The bees have given us a clue as to the space desired for a direction change. If you have done residential tear outs, you will know that the colony builds comb down from the top, and stops about 3/4 of an inch from the lower surface. This is their access space to transition from crawling on the floor to work in the combs. The deep side of the standard reversible bottom board is about 7/8 inch and close to correct. The reasons for the bottom board dimension are lost in antiquity, and those reasons are not considered higher in the hive. When you change frame count from 10 to nine, you are forcing the bees to change direction, not once but twice, in less than a half inch. A queen excluder makes it worse. An article on use of the QE has already been written but was too long. But, by treating the direction change here, that too-long article can be pared down.
There are other advantages to the nine-frame brood nest that are related to convenience for both the bees and the beekeeper. Travel through the brood nest is made easier. Although the up/down travel space is only increased by roughly and eighth inch between combs, every little bit helps. The same small increase helps ventilation by improving upward airflow through the brood nest if the top provides sufficient warm air overflow.
The eighth inch between frame spacing shoulders speeds up inspection time for the beekeeper. By gently slicing the propolis between spacing shoulders with the hive tool, a frame can be lifted out from the center of the brood nest. The extra space also reduces the rolling of bees when the frame is lifted out. When the spacing shoulders are touching and propolized, it is advisable to work your way into the brood nest one frame at a time from the outside.
To be fair, the disadvantages of a nine frame brood nest should be identified. The major disadvantage is the reduction in brood cells within a given cluster size for the winter start-up of brood rearing. With the increased spacing between frames, my four-dollar calculator reports there are 13% fewer cells within the warmed cluster area. While that sounds like a significant handicap to start build-up, my bees are able to overcome it. Locally, my feral stock are able to build two and a half stories of brood volume in three brood cycles in a typical buildup season. I don’t know how that plays out in more northerly areas where wintering is marginal.
A second disadvantage is that the extra space also allows the building of “clunkers.” That’s my word for those lumps of drone cells built in late winter. An associate beekeeper calls them “queen killers.” The bees have a need to rear drones during that season that will not be denied. If they do not have sufficient drone cells in reach, they will make provision, by building clunkers or converting worker brood comb to drone cell size. The tendency to build clunkers can be offset by providing drone cells in reach. I’ve got a piece on drone management in the planning stage.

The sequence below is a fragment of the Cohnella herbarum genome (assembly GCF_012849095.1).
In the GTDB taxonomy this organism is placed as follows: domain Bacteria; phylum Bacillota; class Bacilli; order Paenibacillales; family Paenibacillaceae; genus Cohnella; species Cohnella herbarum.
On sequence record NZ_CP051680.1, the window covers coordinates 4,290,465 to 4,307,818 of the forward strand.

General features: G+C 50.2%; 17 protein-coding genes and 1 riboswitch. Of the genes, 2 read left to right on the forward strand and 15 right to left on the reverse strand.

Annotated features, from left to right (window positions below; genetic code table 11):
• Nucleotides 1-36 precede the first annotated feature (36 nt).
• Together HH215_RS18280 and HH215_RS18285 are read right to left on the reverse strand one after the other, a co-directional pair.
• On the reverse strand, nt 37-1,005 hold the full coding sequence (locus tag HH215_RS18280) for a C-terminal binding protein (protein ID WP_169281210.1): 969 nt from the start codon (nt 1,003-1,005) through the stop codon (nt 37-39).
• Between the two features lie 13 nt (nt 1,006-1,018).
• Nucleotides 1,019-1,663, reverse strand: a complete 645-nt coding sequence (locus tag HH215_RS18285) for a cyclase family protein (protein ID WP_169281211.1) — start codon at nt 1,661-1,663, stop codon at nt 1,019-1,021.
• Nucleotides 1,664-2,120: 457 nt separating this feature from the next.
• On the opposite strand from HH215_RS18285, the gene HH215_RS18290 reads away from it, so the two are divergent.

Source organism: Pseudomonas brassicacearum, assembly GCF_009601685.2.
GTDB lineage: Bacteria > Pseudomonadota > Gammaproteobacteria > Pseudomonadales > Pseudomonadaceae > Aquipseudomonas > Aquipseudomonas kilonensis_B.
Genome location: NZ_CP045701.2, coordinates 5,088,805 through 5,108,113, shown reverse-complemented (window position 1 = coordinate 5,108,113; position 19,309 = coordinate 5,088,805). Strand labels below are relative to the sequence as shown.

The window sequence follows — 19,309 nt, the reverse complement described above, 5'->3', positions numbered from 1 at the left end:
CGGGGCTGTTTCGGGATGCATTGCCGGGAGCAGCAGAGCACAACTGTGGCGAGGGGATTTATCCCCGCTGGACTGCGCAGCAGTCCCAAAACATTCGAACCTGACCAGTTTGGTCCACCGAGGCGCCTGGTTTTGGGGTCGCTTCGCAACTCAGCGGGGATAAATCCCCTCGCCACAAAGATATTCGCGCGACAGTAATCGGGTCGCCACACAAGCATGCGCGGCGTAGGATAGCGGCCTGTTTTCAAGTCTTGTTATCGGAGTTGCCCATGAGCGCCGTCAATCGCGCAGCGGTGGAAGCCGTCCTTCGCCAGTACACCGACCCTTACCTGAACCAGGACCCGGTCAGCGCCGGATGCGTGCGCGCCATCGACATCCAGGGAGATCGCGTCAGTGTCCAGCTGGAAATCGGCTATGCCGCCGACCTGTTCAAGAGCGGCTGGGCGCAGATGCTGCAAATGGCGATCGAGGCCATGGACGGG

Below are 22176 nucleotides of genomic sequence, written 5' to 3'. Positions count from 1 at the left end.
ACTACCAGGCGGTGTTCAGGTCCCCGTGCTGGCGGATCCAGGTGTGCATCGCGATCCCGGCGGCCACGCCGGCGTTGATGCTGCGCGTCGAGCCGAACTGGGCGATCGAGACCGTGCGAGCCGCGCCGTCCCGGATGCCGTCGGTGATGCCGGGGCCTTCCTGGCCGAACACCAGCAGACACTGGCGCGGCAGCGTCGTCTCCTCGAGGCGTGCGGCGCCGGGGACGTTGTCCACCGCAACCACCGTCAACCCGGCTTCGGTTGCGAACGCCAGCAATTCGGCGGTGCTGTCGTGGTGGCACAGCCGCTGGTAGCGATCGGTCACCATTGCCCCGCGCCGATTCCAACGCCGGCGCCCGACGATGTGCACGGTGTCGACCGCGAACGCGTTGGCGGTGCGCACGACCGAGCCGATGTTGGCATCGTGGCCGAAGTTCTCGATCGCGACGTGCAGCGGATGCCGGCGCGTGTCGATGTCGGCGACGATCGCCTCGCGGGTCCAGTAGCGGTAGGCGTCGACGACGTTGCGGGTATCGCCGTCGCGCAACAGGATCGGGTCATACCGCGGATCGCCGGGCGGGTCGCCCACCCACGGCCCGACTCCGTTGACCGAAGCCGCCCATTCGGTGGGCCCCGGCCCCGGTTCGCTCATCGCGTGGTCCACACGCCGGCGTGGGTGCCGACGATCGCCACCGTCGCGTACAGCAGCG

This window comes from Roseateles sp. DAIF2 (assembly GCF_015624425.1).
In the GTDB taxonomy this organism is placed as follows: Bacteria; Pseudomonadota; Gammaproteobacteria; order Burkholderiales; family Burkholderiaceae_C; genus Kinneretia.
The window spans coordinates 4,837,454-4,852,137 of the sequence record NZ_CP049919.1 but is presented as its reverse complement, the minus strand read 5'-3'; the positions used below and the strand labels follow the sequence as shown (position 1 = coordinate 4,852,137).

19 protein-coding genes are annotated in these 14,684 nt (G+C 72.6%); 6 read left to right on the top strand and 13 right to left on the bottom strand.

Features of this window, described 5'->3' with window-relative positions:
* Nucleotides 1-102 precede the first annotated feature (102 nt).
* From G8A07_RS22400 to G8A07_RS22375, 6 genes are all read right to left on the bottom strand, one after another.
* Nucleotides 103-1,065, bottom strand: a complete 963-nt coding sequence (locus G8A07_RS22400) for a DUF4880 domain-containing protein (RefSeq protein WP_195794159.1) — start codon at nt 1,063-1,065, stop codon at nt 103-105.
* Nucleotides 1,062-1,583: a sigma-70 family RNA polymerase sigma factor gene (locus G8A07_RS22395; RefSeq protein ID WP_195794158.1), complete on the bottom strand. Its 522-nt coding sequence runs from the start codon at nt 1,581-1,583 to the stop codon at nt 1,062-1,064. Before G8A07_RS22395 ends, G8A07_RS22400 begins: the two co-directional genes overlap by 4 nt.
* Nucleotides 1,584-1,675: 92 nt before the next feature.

The literature admonition to always draw foundation in a 10 frame configuration is over-reaction to a minor problem. In our novice years, one colony built a double slab of comb from the top bar spaced at nine frames. This year, another small, natural swarm did the same thing. In between, literally thousands of frames of foundation have been drawn with nine frame spacing that were well done. Since I’m not naturally lucky, and the odds so great, I’m inclined to dismiss the literature recommendation.
The bees are inclined to draw foundation that is in line with developed comb so as to continue the comb in line. This is true whether the foundation to be drawn is above or below the comb already in use. They also do better if the frame of foundation is between two frames of developed comb. The colony will sometimes draw foundation that is alternated with honey or nectar when they will not start on a full box of foundation. This is especially true in the main flow trail off.
To get perfect frames of worker brood comb for expansion of hive count or comb replacement, try this gimmick: Place a full deep of worker brood foundation between the brood nest and the first honey super that is being filled. Do this early in the main flow. The colony may use it for a ladder for two or three weeks, but eventually it will get filled and capped. Carefully uncap and extract the honey to maintain brood depth cells. Care is needed because the comb is delicate, but when extracted, it is a valuable asset.
Walt Wright is a retired engineer and a hobby beekeeper in Tennessee.
TIP OF THE MONTH
For a starter colony, (package, split, or natural ,swarm) be sure to use the deep side of the reversible bottom board if they must draw foundation. Using the shallow side to limit the entry may result in exposed reinforcing wires between the bottom of the comb and the frame bottom bars. They have a minimum “jump up” space between the floor and the bottom of the comb. Use the deep side of the bottom board and an entry reducer.